They might not be the most glamorous imports, but the used U.S. tires that flow into Mexico by the millions have to rank among the most visible.
Private Mexican dealers who sell the tires to budget-conscious consumers have erected huge, troublesome piles of used treads in Tijuana, Mexicali, San Luis Río Colorado, Reynosa, and Matamoros.
In Ciudad Juárez, across the Rio Grande from El Paso, Texas, officials and representatives of used-tire dealers estimate 12 million or more aging treads are stacked at just one site outside the city. In Mexicali, some 5 million tires are piled up.
And imported tires are only part of the problem. Mexico’s Environment and Natural Resources Secretariat estimates that every year the country itself generates 40 million used tires, many of which are disposed of improperly.
The accumulation is causing growing alarm among environmental officials in Mexico and the United States. They fear a catastrophic tire fire could release toxic substances into the air and pollute groundwater. Tire fires can cause pyrolytic oils to seep into the water table. They also emit “criteria” air pollutants such as carbon monoxide and nitrogen oxide as well as “non-criteria” contaminants including dioxins, furans, PCBs and metals, among a host of other compounds.
In 1995, a blaze that engulfed some three million used tires south of Tijuana produced a toxic cloud.
“I think it’s a risk not only for Juárez, but for the entire region that includes the states of Texas, New Mexico and Chihuahua,” says Alma Leticia Figueroa, head of Ciudad Juárez’s municipal ecology department.
In the age of West Nile Virus, Figueroa warns, the tires also are particularly worrisome as potential breeding grounds for mosquitos. Figueroa and other local officials from Mexican border municipalities are working with the U.S. Environmental Protection Agency on ways to prevent tire fires—and to fight them should they occur.
Besides posing an environmental and public-health problem, the mountains of tires in Mexican border cities can cause political conflict, too. In Ciudad Juárez, used-tire dealers have conducted street protests and blockaded government buildings to protest proposed environmental permits and importation fees.
Ernest Chávez, president of the Border Tire Dealers Union, says his group is open to any solutions that involve them and address a tire pile-up that has spiraled out of control.
Searching for answers
As used tires pile higher, officials and representatives from the private sector on both sides of the border are moving on several fronts to tackle the problem.
For instance, the new Mexican-U.S. Border 2012 environmental plan calls for the cleanup of three of the largest tire piles along the border, although the specific sites have not been selected yet.
On a parallel front, efforts are underway to recycle used tires into useful products, including electricity. After undergoing a gasification process, scrap tires have been found to be an efficient energy source for paper mills and cement plants. Mexican cement companies including Cemex and Cementos de Chihuahua are already experimenting with or actively using tire-derived fuel as an energy source.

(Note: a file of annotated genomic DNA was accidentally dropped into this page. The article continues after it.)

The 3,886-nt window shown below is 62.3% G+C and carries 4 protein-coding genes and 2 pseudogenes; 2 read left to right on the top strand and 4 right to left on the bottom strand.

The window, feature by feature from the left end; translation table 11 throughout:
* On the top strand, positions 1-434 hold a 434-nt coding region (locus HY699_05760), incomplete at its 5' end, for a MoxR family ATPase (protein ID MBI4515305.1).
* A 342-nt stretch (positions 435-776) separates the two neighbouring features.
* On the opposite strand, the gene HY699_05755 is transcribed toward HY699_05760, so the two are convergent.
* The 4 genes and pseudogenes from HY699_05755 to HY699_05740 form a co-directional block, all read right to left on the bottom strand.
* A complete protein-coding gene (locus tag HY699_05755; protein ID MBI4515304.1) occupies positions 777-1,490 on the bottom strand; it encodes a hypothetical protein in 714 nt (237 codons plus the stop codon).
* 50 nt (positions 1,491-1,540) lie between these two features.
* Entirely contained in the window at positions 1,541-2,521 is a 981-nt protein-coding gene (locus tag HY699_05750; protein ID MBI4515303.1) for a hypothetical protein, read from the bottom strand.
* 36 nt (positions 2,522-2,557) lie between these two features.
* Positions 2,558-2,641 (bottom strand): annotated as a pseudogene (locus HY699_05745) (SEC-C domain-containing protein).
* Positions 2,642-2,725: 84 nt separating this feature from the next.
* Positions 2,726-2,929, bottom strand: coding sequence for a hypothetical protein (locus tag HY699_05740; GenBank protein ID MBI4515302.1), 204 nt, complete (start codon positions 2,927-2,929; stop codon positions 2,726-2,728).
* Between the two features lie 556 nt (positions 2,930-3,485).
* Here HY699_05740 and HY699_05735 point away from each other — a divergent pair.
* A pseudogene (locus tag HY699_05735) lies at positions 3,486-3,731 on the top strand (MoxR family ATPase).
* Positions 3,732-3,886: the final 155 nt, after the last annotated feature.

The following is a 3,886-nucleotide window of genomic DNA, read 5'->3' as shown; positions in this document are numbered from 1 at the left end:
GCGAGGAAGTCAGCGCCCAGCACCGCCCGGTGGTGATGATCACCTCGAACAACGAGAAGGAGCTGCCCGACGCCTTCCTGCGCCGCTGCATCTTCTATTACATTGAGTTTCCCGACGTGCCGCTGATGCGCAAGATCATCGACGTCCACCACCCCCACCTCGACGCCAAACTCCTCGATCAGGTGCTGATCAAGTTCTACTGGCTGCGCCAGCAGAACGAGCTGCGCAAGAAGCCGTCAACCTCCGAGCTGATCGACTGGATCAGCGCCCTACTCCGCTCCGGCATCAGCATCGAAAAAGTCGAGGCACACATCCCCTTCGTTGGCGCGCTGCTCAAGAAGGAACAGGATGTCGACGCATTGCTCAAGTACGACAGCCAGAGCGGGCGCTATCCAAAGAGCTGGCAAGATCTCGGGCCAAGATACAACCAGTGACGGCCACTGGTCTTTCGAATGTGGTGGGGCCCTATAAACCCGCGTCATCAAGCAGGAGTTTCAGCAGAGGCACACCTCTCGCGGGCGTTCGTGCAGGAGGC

The incineration of used tires has drawn opposition from Greenpeace and other environmental groups on grounds tire incineration releases dioxins and other pollutants into the air. But advocates insist that with proper pollution-control equipment, tire-fired plants will meet air-quality standards.
Until now, finding investment backing and a sufficient supply of used tires has discouraged a greater use of tire-based fuel, but with tires so abundant, the technology is sparking the interest of the San Antonio-based North American Development Bank (NADB). Launched in 1994 to fund border environmental clean-up projects, the NADB initially focused on financing wastewater systems but now is pursuing a wider variety of environmental projects.
“We’re looking at it as something that has financial viability,” says Suzanne Gallagher, the NADB’S program development director.
While Gallagher acknowledges that significant investment capital is needed, she points out that this cost must be weighed against the damage and expense that could be caused by a large-scale tire fire.
Will the rubber meet the road?
Another tire recycling technology drawing NABD’s interest is the use of shredded tires in the manufacture of crumb-rubber asphalt.
Such asphalt might be used in the latter stages of a five-year program certified by the Border Environment Cooperation Commission (BECC), the body that approves projects for NADB financing, to reduce airborne-dust pollution by paving roads in the Baja California communities of Mexicali, Tijuana, Tecate, Rosarito and Ensenada, Gallagher says.
The BECC already has approved NADB financing for a tire-shredding facility in Ciudad Juárez, where the material will either be landfilled or recycled. Final design of the shredding plant is expected to be complete in the fall.
Meanwhile, Mexican lawmakers are pondering new legislation and binational agreements governing the importation and disposal of used tires in their country.
To fund tire-cleanup, they are considering a variety of possibilities—for instance, requesting a portion of the income from fees U.S. consumers pay when they turn in used tires, piggybacking a tire tax onto the vehicle-plate levy charged to Mexican drivers and assessing Mexican tire dealers a US$1 fee on each tire sold in the country.
Because of the cross-border nature of the tire problem, Mexican lawmakers say U.S. participation in finding solutions is vital. Jeffrey Jones, president of the Mexican Senate’s Border Affairs Commission, expects the tire issue will be discussed at a meeting of U.S. and Mexican legislators scheduled for early August.
- Kent Paterson